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Yeast UCS proteins promote actomyosin interactions and limit myosin turnover in cells.


ABSTRACT: Two functions are proposed for the conserved family of UCS proteins: helping to fold myosin motor proteins and stimulating the motor function of folded myosins. We examined both functions in yeast. The fission yeast UCS protein (Rng3p) concentrates in nodes containing myosin-II (Myo2) and other proteins that condense into the cytokinetic contractile ring. Both the N-terminal (central) and C-terminal (UCS) domains of Rng3p can concentrate independently in contractile rings, but only full-length Rng3p supports contractile ring function in vivo. The presence of Rng3p in ATPase assays doubles the apparent affinity (K(ATPase)) of both native Myo2 and recombinant heads of Myo2 for actin filaments. Rng3p promotes gliding of actin filaments by full-length Myo2 molecules, but not Myo2 heads alone. Myo2 isolated from mutant strains defective for Rng3p function is soluble and supports actin filament gliding. In budding yeast the single UCS protein (She4p) acts on both myosin-I isoforms (Myo3p and Myo5p) and one of two myosin-V isoforms (Myo4p). Myo5p turns over approximately 10 times faster in she4Delta cells than wild-type cells, reducing the level of Myo5p in cells 10-fold and in cortical actin patches approximately 4-fold. Nevertheless, Myo5p isolated from she4Delta cells has wild-type ATPase and motility activities. Thus, a fraction of this yeast myosin can fold de novo in the absence of UCS proteins, but UCS proteins promote myosin stability and interactions with actin.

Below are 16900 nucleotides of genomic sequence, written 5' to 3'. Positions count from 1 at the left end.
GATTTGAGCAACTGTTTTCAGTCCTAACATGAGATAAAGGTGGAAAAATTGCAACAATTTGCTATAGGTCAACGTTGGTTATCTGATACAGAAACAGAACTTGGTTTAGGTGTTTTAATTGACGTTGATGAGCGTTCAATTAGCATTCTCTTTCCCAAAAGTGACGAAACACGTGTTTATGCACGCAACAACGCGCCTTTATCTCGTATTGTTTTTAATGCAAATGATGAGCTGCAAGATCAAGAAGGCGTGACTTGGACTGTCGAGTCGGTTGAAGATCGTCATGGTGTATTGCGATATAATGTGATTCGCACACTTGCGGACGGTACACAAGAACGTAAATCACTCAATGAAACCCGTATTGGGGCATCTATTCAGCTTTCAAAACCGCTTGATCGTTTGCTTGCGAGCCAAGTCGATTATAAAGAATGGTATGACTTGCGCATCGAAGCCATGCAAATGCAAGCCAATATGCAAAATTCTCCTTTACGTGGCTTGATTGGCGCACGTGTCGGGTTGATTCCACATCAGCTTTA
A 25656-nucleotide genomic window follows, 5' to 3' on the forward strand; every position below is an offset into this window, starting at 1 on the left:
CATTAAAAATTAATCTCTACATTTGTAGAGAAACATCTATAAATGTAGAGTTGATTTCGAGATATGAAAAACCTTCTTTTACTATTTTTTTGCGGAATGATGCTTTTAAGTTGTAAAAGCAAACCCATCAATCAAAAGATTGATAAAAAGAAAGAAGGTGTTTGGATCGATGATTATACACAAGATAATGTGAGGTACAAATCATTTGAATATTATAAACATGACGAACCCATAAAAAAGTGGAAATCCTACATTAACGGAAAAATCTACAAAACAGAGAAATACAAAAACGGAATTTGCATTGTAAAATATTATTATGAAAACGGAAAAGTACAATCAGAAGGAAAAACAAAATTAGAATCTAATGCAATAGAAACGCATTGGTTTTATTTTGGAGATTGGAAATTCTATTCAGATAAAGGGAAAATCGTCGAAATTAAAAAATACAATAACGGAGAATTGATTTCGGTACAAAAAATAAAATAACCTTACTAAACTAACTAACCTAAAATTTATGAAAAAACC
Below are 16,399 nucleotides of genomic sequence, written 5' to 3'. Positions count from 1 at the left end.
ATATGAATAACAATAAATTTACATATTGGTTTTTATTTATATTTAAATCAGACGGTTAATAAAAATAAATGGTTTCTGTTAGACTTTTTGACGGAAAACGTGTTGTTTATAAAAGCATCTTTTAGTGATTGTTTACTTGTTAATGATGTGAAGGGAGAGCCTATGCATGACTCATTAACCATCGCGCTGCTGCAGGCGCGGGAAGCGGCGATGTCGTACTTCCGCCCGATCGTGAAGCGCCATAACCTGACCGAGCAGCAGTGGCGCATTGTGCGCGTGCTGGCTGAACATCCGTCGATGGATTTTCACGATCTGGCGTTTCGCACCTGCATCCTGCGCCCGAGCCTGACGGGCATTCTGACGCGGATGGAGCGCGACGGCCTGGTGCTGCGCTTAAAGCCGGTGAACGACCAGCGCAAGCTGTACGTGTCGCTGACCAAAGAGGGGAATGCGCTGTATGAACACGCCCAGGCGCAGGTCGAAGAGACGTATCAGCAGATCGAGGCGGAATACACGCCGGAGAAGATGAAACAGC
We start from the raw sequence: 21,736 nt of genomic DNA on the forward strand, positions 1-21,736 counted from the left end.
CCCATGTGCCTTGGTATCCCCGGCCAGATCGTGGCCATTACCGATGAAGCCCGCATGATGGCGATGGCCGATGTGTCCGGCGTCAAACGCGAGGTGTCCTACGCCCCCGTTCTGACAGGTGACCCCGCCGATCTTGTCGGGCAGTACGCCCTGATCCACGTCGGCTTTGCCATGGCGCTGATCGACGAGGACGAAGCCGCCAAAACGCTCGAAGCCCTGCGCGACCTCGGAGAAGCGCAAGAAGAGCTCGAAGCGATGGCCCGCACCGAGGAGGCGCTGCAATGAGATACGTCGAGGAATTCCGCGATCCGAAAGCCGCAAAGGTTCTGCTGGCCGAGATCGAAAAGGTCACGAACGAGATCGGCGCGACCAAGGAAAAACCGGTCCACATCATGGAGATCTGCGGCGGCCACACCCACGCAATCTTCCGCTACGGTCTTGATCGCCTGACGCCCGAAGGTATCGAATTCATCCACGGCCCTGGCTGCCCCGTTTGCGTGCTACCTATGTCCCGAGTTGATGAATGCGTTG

SUBMITTER: Lord M 

PROVIDER: S-EPMC2430351 | BioStudies | 2008-01-01T00:00:00Z

REPOSITORIES: biostudies

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